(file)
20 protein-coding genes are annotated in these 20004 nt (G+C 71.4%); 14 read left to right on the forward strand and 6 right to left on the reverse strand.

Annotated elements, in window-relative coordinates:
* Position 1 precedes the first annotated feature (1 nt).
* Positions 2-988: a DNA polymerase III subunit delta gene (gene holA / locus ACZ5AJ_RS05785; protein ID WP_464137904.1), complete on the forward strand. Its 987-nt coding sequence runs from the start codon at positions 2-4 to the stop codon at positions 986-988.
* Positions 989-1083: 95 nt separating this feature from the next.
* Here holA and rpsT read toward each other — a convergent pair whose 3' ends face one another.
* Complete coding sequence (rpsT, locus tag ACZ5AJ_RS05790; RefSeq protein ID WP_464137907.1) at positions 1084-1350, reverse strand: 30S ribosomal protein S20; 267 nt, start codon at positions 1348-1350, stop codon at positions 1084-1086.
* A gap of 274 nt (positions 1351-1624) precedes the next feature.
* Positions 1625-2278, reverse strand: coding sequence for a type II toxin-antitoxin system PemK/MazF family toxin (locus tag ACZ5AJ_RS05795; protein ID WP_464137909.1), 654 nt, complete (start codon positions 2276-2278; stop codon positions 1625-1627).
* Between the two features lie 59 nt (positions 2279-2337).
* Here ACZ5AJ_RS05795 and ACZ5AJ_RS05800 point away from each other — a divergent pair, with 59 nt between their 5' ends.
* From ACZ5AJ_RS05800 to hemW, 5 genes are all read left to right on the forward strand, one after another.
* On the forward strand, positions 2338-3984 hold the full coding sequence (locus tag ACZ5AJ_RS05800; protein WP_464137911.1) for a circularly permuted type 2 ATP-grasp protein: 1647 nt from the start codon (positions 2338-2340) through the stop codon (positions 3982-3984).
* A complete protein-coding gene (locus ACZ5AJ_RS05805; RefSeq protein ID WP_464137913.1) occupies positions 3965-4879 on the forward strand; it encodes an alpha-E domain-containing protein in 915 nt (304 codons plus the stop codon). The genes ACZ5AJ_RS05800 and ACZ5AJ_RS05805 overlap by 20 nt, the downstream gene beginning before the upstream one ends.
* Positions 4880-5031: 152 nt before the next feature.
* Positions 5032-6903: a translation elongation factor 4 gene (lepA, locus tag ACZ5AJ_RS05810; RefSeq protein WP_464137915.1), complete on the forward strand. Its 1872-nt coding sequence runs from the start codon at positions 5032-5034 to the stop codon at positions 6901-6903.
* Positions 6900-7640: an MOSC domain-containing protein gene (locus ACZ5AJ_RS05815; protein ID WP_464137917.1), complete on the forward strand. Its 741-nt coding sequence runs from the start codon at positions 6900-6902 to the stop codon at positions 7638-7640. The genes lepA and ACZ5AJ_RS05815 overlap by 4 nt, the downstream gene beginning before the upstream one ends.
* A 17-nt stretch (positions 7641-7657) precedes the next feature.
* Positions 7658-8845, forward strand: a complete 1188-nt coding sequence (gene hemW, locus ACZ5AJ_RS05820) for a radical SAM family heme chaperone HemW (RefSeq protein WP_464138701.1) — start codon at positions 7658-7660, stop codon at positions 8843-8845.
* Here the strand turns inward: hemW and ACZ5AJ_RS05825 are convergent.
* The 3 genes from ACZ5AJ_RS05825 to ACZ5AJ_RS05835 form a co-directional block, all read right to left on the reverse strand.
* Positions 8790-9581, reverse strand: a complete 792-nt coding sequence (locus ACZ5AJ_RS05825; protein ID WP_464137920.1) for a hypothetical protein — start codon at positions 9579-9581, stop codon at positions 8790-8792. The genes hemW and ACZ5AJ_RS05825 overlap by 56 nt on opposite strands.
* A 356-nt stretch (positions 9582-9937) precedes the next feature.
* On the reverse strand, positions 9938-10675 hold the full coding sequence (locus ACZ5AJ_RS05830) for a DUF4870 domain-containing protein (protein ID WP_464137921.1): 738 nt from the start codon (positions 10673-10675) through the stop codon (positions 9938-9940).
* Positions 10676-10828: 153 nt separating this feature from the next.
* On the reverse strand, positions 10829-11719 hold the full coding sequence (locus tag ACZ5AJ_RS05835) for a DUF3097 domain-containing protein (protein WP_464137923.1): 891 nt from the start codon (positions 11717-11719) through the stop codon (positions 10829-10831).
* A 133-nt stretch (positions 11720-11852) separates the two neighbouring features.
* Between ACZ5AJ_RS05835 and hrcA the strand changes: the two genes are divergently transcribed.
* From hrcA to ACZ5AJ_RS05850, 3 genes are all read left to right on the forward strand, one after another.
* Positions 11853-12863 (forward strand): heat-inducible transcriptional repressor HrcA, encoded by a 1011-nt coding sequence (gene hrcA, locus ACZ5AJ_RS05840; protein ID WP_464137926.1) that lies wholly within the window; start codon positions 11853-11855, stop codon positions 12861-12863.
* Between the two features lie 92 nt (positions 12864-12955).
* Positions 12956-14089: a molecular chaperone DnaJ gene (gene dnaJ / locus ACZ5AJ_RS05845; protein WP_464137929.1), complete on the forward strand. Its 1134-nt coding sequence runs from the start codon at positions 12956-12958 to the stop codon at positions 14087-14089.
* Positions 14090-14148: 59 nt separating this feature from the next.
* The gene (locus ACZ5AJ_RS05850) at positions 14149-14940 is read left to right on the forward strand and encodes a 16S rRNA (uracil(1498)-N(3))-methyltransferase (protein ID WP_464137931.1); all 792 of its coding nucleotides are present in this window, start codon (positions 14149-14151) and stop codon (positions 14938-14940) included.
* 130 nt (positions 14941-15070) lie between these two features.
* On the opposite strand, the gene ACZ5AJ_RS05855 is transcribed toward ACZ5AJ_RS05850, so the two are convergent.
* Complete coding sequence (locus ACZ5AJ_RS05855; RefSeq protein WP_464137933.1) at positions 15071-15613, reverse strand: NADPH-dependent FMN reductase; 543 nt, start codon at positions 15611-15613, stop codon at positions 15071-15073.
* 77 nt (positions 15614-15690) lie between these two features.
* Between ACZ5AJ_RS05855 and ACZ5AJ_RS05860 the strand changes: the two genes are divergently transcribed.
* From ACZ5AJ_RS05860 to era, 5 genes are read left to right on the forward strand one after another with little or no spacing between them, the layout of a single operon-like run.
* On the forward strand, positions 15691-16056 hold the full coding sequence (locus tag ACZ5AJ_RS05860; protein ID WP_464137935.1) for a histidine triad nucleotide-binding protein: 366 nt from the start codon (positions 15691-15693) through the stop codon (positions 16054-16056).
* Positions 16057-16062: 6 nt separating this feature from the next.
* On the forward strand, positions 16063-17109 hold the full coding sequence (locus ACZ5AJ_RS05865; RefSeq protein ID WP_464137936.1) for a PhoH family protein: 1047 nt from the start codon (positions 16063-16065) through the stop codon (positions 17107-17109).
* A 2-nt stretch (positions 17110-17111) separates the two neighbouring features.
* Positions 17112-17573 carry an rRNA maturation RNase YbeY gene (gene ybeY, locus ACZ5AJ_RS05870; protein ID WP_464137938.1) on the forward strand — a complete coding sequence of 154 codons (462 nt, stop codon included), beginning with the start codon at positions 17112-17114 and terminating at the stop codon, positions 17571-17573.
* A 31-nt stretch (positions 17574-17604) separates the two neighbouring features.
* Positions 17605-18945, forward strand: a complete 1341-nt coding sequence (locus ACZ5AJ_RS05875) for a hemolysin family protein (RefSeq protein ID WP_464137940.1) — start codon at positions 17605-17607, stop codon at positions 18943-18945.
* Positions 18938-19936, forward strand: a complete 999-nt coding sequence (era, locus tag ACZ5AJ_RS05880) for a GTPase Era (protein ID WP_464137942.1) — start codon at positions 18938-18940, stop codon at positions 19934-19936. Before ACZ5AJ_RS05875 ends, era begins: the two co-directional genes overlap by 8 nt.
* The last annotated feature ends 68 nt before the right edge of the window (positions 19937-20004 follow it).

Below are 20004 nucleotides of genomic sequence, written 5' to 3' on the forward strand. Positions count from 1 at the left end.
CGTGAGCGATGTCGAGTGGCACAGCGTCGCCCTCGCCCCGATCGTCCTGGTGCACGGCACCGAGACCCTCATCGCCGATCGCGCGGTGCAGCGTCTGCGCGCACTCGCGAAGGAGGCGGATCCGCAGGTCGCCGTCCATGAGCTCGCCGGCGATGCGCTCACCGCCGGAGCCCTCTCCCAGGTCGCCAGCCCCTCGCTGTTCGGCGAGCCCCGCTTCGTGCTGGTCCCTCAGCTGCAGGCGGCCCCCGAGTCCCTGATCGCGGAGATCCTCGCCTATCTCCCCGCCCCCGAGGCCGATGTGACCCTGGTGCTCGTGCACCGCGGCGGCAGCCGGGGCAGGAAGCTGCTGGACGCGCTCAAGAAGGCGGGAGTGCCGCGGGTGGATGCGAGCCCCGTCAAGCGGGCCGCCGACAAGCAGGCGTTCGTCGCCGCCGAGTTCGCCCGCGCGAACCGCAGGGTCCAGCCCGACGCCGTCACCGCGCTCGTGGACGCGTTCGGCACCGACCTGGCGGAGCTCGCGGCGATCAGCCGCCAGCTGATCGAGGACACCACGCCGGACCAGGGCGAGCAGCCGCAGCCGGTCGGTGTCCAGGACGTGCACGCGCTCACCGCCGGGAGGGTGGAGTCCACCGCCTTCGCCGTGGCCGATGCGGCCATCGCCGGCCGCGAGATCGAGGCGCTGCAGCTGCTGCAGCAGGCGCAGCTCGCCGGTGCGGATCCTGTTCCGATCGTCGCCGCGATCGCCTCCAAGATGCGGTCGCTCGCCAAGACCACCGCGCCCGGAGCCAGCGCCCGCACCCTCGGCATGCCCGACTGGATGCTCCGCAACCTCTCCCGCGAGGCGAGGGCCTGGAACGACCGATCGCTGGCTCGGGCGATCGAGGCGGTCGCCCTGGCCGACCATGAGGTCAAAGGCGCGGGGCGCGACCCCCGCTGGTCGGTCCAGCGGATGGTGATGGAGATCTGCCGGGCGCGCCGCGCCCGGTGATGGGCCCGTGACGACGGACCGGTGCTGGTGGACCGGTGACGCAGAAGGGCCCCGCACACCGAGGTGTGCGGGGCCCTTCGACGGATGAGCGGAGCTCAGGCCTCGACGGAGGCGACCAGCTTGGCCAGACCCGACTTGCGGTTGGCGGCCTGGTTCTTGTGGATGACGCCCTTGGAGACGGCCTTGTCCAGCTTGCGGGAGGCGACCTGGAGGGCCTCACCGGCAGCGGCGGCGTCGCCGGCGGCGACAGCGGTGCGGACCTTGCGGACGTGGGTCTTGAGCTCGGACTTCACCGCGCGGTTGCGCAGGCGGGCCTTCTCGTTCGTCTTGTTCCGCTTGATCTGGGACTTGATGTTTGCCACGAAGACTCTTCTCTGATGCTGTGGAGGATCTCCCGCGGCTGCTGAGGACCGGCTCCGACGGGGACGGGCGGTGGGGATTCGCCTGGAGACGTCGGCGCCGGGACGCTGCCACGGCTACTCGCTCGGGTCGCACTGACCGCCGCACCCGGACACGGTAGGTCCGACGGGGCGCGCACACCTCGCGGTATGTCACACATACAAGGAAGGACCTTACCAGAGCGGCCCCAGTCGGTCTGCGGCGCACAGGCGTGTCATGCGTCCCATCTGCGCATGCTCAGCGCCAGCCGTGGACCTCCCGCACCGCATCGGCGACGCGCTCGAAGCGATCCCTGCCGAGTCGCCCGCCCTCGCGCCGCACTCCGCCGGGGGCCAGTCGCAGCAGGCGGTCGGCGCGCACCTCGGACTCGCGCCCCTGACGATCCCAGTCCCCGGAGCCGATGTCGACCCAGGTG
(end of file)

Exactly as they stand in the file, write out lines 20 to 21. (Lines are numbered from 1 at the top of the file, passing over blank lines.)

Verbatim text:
* Here the strand turns inward: hemW and ACZ5AJ_RS05825 are convergent.
* The 3 genes from ACZ5AJ_RS05825 to ACZ5AJ_RS05835 form a co-directional block, all read right to left on the reverse strand.